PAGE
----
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cliff and Alum Bays; they consist of mottled clays and sands, and have a thickness of 84 feet, according to measurements by Mr. Bristow. (See fig. 20, p. 274.)

In Dorsetshire the strata are exposed at Studland Bay, and there are some beds of plastic clay near Weymouth which have been referred to the Woolwich and Reading Series, as also the pebble-beds and sands of Bincombe Heath.

Fuller's Earth is said to have been found in the Reading Beds at Katesgrove Kiln, Reading.

The beds are largely used for brickmaking, also for coarse pottery; and sometimes pipe-clay is found in them.

Websterite (Hydrous sulphate of alumina) occurs at the junction of the Tertiary beds and Chalk at Newhaven and Brighton in Sussex, and to the south of Bromley in Kent.


This name was given by Mr. Whitaker in 1866 to the sands and pebble-beds that come between the London Clay and Woolwich Beds in Kent, which before that had been doubtfully classed by Mr. Prestwich with the basement-bed of the London Clay, and to a small extent with the Woolwich Beds. The true basement-bed of the London Clay may sometimes be seen overlying the Oldhaven Beds. The name is taken from Oldhaven Gap, on the coast of Kent, west of Reculvers, where the beds are well displayed.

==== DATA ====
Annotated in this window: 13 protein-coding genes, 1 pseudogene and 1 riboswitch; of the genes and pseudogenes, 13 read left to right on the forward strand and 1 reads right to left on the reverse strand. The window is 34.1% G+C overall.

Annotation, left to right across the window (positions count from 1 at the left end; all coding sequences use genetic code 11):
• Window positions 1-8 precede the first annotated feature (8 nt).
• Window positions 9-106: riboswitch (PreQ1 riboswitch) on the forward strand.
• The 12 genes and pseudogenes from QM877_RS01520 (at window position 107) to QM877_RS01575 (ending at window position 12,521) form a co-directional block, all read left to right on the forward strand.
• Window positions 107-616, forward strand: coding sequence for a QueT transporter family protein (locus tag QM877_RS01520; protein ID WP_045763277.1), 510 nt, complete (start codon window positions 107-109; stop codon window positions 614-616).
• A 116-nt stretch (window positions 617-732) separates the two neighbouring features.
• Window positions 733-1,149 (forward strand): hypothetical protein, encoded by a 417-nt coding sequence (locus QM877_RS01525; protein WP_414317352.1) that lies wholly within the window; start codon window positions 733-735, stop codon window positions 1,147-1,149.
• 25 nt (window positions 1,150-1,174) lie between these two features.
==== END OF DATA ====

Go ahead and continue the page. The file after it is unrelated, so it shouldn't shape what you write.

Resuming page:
The formation consists almost wholly of perfectly rolled flint-pebbles in a fine sandy base, or of fine sharp lightcoloured quartzose sand, and it occasionally contains limonite. Current-bedding is displayed in places. Sometimes the pebble-beds are cemented into a hard rock, or pudding-stone. The total thickness of the beds varies from 20 to 30 feet.

In the neighbourhood of Canterbury, at Shottenden Hill,

near Sittingbourne and Rochester, at Plumstead Common, Abbey Wood, Blackheath,' and Woolwich, the beds are well displayed. They thin out in the neighbourhood of Lewisham, and are not met with under London, nor in the western part of the London Basin.

The Oldhaven Beds are often fossiliferous. The fossils are partly estuarine and partly marine, being sometimes the same as those of the Woolwich Beds below, and sometimes more nearly approaching those of the London Clay above, seeming therefore to prove oscillations of surface or changes of current and nearness to land, conditions which might also be expected from the masses of pebbles. It would seem that these old pebble-beds were not formed as a beach along a chalk-shore, as in that case they should contain many flints but partly worn, and one is led therefore to infer that they must have been deposited some way off the shore, as a bank to which no flints could get until after having been long exposed to wearing action. (Whitaker.)